One of many bright notes found in the survey was that nearly as many companies increased the size of their marketing departments last year as downsized them: 24.5 percent of marketer respondents said headcount rose during the year, while 26.4 percent said it decreased. Department size stayed the same at 47.7 percent of brand marketer organizations.
Meanwhile, 35 percent of promotion agencies and suppliers said their employee ranks were cut in 2001 — again, a total that can be viewed either as dramatically high or surprisingly low. The median reduction was 10 percent among promotion agencies and 15 percent among suppliers.
Score another win for the optimists when it comes to overall allocations: Marketers will spend about 29 percent of their total budgets on consumer promotion in 2002, and about 30 percent on trade activity. (The 3.6 percent spent on “other” activities includes money for p.r. initiatives, staff costs, and research. See chart, pg. 4.)
That leaves 37.4 percent of the market budget for advertising, which means that spending levels among the top three disciplines is closer than it has ever been. Last year, advertising accounted for almost 53 percent of the total pie.
What’s more, respondents said they’ll devote about 16.8 percent of their ad budgets to promotional messages this year, up from 16 percent in 2001.
Asked to choose the three strategies or tactics most important to their overall plan, marketers most often cited programs that provided one-to-one contact with customers (see chart).
For the second straight year, co-marketing/account-specific marketing was cited by the most (28.2%) respondents. The need to partner effectively with trade accounts has become vital not just to consumer packaged goods makers (who represent about 20% of all respondents) but by any other product marketers who rely on retail channels (an additional 26% of the pool).
That’s most likely why trade shows were cited as frequently, as an alternative means of meeting with and gaining the attention of retailer partners. In addition, the importance of consumer-oriented shows — especially in such industries as computers and automobiles — has risen, according to Michael Westcott, executive director of marketing for event marketer George P. Johnson Co., Auburn Hills, MI.
The growth in event marketing overall and mobile marketing in particular was the most positive trend of 2001. “The move has been very specific. It has come out of mass media to put [brands] closer to the customer,” says Westcott. Industries such as automobiles and information technology now devote more than 25 percent of their total marketing communications budget to events, Westcott says, citing results from a fall 2001 Intellitrends’ study.
The major impetus for the swing is a belief that events provide a better return on investment than advertising, sales promotion, p.r. — and even Internet marketing. That belief, however, belies Intellitrends’ finding that most analysis is conducted internally and offers little in the way of quantifiable measurement.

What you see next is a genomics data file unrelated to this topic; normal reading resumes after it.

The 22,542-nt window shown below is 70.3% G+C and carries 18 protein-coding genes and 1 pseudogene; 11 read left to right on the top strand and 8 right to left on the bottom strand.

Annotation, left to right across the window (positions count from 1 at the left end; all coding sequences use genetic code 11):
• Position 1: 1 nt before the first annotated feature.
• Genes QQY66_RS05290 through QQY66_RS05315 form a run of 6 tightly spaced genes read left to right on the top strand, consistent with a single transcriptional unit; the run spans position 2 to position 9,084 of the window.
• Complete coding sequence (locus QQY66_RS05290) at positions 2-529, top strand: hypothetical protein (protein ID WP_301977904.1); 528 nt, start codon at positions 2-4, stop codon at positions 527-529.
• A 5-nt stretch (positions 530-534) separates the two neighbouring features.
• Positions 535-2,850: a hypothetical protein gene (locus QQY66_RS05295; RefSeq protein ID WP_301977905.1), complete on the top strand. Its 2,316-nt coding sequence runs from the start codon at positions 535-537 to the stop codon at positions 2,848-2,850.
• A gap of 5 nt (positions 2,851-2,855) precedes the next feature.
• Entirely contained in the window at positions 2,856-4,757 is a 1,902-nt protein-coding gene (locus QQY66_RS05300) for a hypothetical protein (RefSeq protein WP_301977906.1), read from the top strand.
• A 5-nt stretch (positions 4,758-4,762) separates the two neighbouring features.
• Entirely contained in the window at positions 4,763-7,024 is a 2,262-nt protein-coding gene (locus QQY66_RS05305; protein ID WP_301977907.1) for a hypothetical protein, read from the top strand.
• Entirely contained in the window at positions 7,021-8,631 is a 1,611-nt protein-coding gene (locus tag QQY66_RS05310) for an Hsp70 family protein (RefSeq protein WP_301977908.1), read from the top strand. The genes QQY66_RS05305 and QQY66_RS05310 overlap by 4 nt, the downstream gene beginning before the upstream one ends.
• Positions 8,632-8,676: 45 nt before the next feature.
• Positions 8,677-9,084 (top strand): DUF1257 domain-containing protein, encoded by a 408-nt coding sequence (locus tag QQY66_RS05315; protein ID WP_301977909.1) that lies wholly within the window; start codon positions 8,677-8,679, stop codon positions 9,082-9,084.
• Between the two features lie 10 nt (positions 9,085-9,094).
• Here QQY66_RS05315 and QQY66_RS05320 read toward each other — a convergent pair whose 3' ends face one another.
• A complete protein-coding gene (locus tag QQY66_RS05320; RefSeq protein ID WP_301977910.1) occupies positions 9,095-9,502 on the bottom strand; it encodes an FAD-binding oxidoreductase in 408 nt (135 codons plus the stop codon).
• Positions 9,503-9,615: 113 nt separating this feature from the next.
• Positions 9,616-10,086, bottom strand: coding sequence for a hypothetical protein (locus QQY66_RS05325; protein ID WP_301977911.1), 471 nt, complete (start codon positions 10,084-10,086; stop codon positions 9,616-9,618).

That’s perhaps why brand awareness and media impressions were ranked so highly as measurement tools by agencies and suppliers, along with the typical promotion yardsticks of incremental sales, response and redemption rates, and trade sell-in (see chart).
Speaking of sales, most brands are looking for incremental growth between six and 10 percent, according to responses from agencies and suppliers: 23.2 percent picked that as the typical target range for clients, while 15.7 percent cited more modest expectations of two to five percent, and 13.8 percent said the goal was between 11 and 15 percent.
Agencies and suppliers overall reported median revenue growth of 10 percent for 2001, although only 42.5 percent of the former and 47 percent of the latter claimed to have any growth at all. (Last year, nearly 62 percent of PROMO shops and 56 percent of marketing services vendors reported growth.) About 27 percent from each side posted revenue declines for the year (compared with less than 10 percent in 2000).
Not surprisingly, most marketing services companies are bullish on 2002, regardless of what brand marketers may be planning: 67.5 percent of agencies and 62.7 percent of suppliers are forecasting growth this year. Less than nine percent of either expect more declines.
“We’re about two months away from 2003 planning,” Balzer said in early March. “Everything I’m hearing is that there’s going to be more money for [promotion].”
Sounds like the optimists win.
Promotion Industry Revenues
|Agency Net Revenues||2,845||2,600||9.4%||2.9%|
|Games, Contests, Sweeps||1,650||1,500||10.0%||1.7%|
|*Readjusted based on PPAI estimates|
A Delightful Decade
Projections for 2002
Percentage of marketers who said their promotion budgets have:
|Increased from 2001||25.9%||15.5%|
|Decreased from 2001||19.5%||15.5%|
|Stayed about the same||52.7%||57.7%|
|Source: PROMO/PMA Promotion Trends 2002|
What stategies/tactics are most important to your overall promotion strategy?
|Games, contests, sweeps||15.9%|
|Source: PROMO/PMA Promotion Trends 2002|
Other than sales growth, what results are used to measure campaign effectiveness?
|Source: PROMO/PMA Promotion Trends 2002|